The roof goes up
It is hoped the newly designed lodge will attract wildlife enthusiasts from Asia and beyond who will benefit from the sustainably built lodge. The adobe and lime plaster has a cooling effect creating a natural airflow throughout. The new building features moveable swinging windows which were built from locally sourced timber and can be positioned to allow guests to watch wildlife from the comfort of their own room. The overhanging split roof was used to create a frame protecting the natural materials within. The concept of the wrap around angled roof is based on reducing solar gain on the walls and defining the building against the dense canopy.

Local community help on site
The workshop itself allowed for the crossover of skills between the Tmat Boey community, local contractors and Building Trust volunteers. Working alongside the community ensured the project was owned by the people it supports. Building Trust are due to host a number of design and build workshops throughout 2015 promoting natural building, community
engagement and sustainable construction techniques.

In constructionCommunity ConsultationBamboo and adobe

Revisit to MOVINGschools

In May, the BTi team visited Mae Sot to gain an update on our MOVINGschools and also to see an exciting new project working with Ironwood to renovate schools within the border town.

First we visited MOVINGschool 001 which looked in great shape, which even had a family of birds nesting in our bamboo blinds.

birdhome Classrooms May 2014

We also visited New Road school and were given a kind gift from one of the teachers; a photo of her pupils using their new school building for their end of year exams.

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It was great to see the school renovation project our friends at Ironwood had been working on and see where our donation to the project went.

Classroom Rehabilitation

We hope to give updated annually from our MOVINGschools to keep you up to date with how the buildings are doing.

School Test

Moving Schools Project: Week Two on Site:

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After managing to put in the first foundation post at the end of last week, our determined and energetic volunteers worked through the weekend and managed to fix three further foundation posts on site. The team worked through heavy rain, attempting to remove water from the foundation holes before they filled up with new rain water. It was great to see their clear understanding of the tasks, each volunteer knew their role and worked together as a team to construct the foundation posts in a quick and efficient manner.

Placing first tyre into Foundation hole
Placing first tyre into Foundation hole

It takes a great deal of patience and careful orientation to place the truck tyres into the foundation holes. The wires which can be seen in image above plot out the central line of the foundation post. It is very important that the wires remain in the correct place to ensure we have an accurate measurement across the school grid.

Finished foot foundation post

 

On the last day, many of the school students helped out the volunteers to carry gravel to the holes. It was great to see the kids excited about the school project and get involved in lending a hand on site.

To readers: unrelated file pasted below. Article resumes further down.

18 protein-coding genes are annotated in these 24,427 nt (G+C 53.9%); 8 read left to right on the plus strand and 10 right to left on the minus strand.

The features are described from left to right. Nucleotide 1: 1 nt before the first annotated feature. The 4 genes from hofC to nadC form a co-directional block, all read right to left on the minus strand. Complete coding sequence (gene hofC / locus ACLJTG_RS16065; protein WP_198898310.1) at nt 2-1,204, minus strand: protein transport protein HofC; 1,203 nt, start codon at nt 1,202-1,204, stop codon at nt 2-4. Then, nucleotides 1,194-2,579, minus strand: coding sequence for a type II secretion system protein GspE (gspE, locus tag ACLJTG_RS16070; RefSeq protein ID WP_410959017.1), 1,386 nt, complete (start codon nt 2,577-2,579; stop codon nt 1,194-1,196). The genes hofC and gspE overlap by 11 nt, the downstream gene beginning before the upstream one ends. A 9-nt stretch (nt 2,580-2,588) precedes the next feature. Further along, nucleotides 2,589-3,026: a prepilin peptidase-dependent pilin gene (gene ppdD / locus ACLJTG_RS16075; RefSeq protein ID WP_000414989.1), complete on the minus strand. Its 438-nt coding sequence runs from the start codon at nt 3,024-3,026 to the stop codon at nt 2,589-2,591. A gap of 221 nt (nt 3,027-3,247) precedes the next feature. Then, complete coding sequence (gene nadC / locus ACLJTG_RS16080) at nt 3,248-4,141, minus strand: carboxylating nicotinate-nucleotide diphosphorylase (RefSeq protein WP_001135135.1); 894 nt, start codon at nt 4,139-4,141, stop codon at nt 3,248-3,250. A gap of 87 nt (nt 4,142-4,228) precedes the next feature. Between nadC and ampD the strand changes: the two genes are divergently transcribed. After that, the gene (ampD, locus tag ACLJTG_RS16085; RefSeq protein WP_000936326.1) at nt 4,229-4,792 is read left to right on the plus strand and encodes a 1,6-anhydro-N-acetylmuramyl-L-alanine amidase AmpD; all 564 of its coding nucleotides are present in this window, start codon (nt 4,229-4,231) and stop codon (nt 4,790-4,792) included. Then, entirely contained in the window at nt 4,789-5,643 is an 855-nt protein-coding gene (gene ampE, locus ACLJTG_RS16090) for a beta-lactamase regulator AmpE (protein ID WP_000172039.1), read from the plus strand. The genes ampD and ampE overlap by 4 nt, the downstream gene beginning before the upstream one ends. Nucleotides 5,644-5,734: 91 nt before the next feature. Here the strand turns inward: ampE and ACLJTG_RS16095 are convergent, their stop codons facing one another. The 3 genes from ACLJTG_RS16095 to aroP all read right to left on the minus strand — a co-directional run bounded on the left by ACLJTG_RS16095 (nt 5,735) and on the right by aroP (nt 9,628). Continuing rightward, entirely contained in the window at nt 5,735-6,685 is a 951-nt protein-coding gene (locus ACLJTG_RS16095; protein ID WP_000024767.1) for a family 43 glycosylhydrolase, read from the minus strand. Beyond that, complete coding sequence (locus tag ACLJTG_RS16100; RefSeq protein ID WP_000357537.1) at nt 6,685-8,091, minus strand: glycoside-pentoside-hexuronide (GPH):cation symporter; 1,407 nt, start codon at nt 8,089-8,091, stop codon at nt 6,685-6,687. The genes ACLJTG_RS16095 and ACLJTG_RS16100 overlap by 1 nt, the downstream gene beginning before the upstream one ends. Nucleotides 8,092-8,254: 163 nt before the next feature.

We were very sad to loose nine of our volunteers on Tuesday, as they returned to Hong Kong for their Summer break. Ashley, Airi, Stephanie, Charity, Chung, David, Hin, Nicholas and Jim made an incredible impact on the school site and we are very grateful for the help they offered over the last month. Thankfully, Jim will remain with us for another month and our UK volunteers Claire, Ben and Mark will continue to help out over the next week.

HK Volunteers
HK Volunteers

As we awaited recruitment of new volunteers to assist with the foundation posts and with a day of continuous heavy rain the remaining volunteers spent Wednesday at the Global Neighbors workshop. The workshop team had managed to drill all the required holes in the steel and cut to the correct dimensions to allow us to assemble the first classroom module. With great excitement the team assembled the steel construction simply slotting the steel plates in place and bolting together.

Fixing steel components together
Fixing steel components together

It was very exciting to see the pieces come together and gain a real understanding of the size and scale of one school classroom module. It was also very reassuring to know that in no time at all the unit was assembled.

Steel frame
Steel frame

We had the great opportunity to finally see how the bamboo wall panels which the G’yaw G’yaw workers made a few weeks ago would sit inside the steel frame. The frame slotted inside the frame perfectly and the combination of the dark metal steel frame looked fantastic next to the natural bamboo wall panel.  We cannot wait to see how one fully assembled unit with full wall panels, flooring and roof will look very soon.

Bamboo wall panel and Steel frame
Bamboo wall panel and Steel frame

 

Now that we have tested the first module we can confirm all dimensions with the workshop and order steel for the ten classroom modules. Over the next few weeks the apprentices at the workshop will be plotting, marking out and drilling many holes to create the final steel frame structure. The steel will be brought to the school and assembled on site. In the meantime, there is lots of painting to be done!

Painting foundation feet
Painting foundation feet